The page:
Thanksgiving is a nostalgic time for most of us. While I don’t need an excuse to be nostalgic about New England, a thought occurred to me the other day about a favorite spot along the coast north of Boston.
In the town of Gloucester, there is a very famous statue of a sailor at the wheel of a ship. If you haven’t been to Gloucester, you’ve probably seen a picture of the statue. We would visit Gloucester once during the summer and that statue was always the landmark that I looked for to know we had arrived in this rather unique town. I was always intrigued by the statue and the inscription on the base; “Those that go down to the sea in ships”.
The statue is called the Fisherman’s Memorial and stands as a tribute to those from Gloucester who died in the course of their work. It is a sad place indeed.
But, it is interesting to note that the inscription was taken out of context and is really inappropriate for a memorial.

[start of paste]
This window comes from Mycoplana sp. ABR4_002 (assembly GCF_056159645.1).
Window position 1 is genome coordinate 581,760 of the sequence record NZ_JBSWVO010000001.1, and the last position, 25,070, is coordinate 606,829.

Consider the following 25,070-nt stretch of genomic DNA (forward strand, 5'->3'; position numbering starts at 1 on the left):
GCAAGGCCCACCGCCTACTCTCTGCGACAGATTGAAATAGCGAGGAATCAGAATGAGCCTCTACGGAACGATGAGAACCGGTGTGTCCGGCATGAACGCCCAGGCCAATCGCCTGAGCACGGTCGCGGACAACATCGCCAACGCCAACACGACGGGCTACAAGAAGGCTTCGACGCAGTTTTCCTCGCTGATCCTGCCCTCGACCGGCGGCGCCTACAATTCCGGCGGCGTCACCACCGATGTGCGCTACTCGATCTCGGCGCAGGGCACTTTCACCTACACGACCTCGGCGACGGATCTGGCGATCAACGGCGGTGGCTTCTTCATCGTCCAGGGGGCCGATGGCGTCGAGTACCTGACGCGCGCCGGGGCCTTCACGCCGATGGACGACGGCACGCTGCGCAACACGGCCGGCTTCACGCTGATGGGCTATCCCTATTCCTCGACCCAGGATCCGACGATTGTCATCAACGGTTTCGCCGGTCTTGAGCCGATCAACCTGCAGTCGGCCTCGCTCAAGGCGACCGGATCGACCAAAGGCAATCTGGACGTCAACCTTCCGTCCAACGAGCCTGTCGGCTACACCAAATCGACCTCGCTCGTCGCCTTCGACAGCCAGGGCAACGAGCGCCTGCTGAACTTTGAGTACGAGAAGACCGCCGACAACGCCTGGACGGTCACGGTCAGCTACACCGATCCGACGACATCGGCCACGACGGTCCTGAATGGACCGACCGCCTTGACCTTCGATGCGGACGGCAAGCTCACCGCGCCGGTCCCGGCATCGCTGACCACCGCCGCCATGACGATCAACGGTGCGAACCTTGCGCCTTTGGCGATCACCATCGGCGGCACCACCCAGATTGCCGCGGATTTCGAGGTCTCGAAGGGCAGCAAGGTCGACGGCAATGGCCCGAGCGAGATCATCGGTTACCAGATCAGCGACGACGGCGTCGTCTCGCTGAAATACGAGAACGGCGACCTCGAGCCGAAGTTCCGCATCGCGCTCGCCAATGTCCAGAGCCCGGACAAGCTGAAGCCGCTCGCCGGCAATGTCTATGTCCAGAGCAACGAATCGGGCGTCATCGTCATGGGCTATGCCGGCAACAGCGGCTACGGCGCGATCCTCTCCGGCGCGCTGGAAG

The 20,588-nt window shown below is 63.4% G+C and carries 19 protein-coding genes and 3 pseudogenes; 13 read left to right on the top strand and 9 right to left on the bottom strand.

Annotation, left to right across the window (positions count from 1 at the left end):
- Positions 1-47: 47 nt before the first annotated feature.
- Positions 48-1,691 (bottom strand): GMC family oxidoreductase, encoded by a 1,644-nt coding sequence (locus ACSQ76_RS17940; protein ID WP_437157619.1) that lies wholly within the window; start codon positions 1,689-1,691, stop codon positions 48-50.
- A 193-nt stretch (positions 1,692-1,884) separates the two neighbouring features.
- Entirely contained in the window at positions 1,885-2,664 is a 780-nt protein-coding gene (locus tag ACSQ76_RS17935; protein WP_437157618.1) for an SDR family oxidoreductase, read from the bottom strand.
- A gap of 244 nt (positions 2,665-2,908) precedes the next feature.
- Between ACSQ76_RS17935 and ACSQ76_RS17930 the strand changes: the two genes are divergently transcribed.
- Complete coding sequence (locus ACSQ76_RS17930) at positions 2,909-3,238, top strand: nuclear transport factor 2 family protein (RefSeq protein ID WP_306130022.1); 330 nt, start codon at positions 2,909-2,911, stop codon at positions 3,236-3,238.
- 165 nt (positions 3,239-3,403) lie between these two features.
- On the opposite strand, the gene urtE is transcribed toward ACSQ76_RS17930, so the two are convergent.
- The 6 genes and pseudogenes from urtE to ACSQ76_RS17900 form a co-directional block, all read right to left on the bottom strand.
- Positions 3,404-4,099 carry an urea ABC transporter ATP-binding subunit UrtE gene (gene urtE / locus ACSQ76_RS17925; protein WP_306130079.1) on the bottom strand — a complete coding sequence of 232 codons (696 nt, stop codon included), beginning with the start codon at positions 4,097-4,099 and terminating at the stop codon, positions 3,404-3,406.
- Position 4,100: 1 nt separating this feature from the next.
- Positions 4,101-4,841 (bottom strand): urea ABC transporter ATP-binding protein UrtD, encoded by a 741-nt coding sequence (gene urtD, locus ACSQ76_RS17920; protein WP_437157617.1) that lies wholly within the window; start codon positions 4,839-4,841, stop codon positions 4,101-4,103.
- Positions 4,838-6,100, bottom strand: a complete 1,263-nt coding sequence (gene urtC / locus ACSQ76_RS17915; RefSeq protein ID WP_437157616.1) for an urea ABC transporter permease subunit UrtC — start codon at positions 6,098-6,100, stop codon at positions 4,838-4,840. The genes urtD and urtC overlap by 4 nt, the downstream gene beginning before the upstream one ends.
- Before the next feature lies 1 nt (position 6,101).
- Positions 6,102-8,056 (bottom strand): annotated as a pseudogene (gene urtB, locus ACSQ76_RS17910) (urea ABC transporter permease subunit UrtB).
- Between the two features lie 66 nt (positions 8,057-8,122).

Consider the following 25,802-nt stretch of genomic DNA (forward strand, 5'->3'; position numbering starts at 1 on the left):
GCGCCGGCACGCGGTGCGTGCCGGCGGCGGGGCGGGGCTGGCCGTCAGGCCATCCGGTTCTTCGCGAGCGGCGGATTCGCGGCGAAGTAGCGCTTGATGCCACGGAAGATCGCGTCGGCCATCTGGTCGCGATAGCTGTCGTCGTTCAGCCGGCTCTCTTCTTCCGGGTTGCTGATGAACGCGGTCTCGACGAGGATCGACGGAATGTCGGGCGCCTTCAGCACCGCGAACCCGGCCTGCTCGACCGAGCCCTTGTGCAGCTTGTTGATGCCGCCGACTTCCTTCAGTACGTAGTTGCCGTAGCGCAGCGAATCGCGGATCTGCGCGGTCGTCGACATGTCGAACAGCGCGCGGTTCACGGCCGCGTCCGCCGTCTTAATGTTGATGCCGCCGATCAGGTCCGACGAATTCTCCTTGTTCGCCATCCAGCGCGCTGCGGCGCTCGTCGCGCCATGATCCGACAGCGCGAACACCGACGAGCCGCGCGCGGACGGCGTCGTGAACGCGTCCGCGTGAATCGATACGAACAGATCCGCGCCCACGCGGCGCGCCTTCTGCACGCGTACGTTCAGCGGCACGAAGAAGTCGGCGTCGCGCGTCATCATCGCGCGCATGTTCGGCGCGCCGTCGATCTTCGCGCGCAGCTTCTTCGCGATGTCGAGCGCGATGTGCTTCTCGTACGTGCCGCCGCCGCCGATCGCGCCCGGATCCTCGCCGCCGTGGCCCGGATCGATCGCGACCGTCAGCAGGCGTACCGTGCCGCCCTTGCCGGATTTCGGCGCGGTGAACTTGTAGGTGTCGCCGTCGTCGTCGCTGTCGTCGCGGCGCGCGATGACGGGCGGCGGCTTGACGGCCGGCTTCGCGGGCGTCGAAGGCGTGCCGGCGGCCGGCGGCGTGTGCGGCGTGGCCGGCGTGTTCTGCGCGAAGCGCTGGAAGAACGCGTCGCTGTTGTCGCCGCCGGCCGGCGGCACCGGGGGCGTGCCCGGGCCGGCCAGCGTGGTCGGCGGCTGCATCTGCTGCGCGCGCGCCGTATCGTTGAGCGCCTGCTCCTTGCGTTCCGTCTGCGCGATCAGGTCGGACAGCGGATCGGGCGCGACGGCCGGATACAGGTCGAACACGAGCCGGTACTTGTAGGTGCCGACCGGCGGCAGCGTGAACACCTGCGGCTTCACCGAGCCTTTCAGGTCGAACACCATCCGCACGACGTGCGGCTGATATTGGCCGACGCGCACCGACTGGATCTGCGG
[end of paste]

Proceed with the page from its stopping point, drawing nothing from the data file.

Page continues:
The phrase; “Those that go down to the sea in ships” is taken from Psalm 107. But, that psalm is in fact a psalm of thanksgiving as it mentions several groups of people who faced danger and were saved after crying out to God. The sailors mentioned in the psalm faced a raging storm but were saved as were those lost in the desert and those who were imprisoned.
Psalm 107 is an important psalm in our tradition even though it is not used as part of the standard service. The psalm inspired the concept of the “gomel blessing” which is recited by a person who has survived a difficult experience: an illness, a long journey, imprisonment and the like. The situations in which the blessing is called for are derived from the psalm. Saying the gomel blessing can be extremely meaningful for one who feels gratitude for a return to safety or to health.
But, a hasidic rabbi pointed out once that if we thank God for saving us from the storm or helping us to survive an illness, we should also thank God for the days that there were no storms and days on which we healthy. Gratitude should come not only when we survive a difficult situation but when we are in a good place.
So, yesterday during services, I led all the congregation in a gomel blessing thanking God for the good that we have in our lives. I wouldn’t do it every week but I think we are going to make it an annual tradition in the congregation. It feels good to express thanks for that which we have and what better time to do it than Thanksgiving weekend.
Enjoy the rest of the weekend and may we always find ways to express gratitude for that which we have.